Willow Temple

(Critical Survey of Contemporary Fiction)

The twelve stories in Willow Temple: New and Selected Stories are about fathers and sons, the “only” child in a family, failed love relationships, and the contrasts between urban and rural lifestyles. Life is arbitrary. Accidents and tragic events occur, sometimes for no apparent reason. Characters find a measure of happiness—but always in the context of suffering and loss. Donald Hall conveys the power of one event to change a person’s life: the suicide of a young man, a minor fender-bender, an act of cruelty by a father, or a first sexual encounter.

“The Ideal Bakery” and “Christmas Snow” revisit idyllic moments in childhood. In the first story a son recalls joyous visits to a New Haven bakery, where his father and he meet lively and indomitable characters. But the story ends with a crushing litany of losses. In “Christmas Snow” a boy’s delight in the reminiscences of his idiosyncratic relatives is overshadowed by an old man’s painful memory of abuse.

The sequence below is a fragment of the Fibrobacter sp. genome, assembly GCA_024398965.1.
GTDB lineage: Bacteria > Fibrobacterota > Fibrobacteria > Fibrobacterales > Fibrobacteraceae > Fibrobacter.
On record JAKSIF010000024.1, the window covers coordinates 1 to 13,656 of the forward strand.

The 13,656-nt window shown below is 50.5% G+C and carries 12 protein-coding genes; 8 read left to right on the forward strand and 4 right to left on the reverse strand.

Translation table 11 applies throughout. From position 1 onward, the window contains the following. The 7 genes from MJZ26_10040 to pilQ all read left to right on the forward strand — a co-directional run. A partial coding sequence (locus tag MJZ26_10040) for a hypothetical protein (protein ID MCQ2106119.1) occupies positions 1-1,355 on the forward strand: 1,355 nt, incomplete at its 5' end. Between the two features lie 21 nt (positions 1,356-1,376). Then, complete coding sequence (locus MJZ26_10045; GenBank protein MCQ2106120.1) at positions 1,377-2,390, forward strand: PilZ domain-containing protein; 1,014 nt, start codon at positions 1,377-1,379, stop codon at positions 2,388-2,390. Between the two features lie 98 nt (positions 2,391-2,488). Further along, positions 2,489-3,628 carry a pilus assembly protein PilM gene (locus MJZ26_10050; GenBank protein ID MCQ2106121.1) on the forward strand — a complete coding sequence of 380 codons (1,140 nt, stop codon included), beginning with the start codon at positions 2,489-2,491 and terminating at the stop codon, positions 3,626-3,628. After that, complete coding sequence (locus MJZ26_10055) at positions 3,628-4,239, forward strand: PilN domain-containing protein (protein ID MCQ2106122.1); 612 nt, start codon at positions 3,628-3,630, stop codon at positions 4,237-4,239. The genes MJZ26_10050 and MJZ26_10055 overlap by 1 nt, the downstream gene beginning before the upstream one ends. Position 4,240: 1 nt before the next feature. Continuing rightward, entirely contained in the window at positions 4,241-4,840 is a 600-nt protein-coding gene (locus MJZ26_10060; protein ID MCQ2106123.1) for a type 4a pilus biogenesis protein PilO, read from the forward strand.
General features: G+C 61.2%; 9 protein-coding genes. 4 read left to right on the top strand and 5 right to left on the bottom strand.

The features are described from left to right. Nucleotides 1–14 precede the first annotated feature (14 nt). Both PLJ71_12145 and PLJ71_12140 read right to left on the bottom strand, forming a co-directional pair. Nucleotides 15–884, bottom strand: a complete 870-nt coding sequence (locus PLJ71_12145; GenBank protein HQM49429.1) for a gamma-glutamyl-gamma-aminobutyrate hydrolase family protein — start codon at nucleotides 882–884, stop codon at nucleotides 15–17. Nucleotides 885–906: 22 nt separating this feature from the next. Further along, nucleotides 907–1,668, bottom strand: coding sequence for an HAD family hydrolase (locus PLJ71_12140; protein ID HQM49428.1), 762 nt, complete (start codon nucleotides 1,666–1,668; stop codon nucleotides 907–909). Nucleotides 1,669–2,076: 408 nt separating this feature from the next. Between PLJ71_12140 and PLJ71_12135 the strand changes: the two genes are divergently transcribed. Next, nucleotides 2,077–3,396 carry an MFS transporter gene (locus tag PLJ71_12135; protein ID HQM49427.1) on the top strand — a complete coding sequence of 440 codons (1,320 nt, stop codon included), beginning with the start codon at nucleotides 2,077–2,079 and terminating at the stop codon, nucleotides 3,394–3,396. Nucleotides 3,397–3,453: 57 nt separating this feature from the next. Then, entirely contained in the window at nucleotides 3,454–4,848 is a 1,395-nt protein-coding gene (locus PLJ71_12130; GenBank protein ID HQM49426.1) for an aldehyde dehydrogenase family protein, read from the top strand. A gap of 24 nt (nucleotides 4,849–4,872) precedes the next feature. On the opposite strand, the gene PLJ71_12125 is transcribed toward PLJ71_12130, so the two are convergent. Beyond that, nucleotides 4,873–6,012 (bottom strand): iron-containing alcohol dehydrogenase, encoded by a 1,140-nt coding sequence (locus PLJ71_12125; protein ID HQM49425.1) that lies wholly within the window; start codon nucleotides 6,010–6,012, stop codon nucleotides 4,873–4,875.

“From Willow Temple” and “New England Primer” cover a broader sweep of time and incorporate complex changes in lives and relationships. The first story sums up a mother’s life, and the second story recounts the tribulations of a father’s life—a man whose virtue and morality are an object lesson to his son.

Three of the stories feature the same character, David Bardo, at different stages of life—discovering his parents’ lives are filled with meaningless routines, falling in love with a woman below his class and eventually dropping her, and then, as a married man, engaging in an all-consuming sexual affair with a manipulative woman. The main character in “The First Woman” has similar moral lapses in love relationships; at the end of the story he receives his comeuppance from a woman who knows suffering firsthand.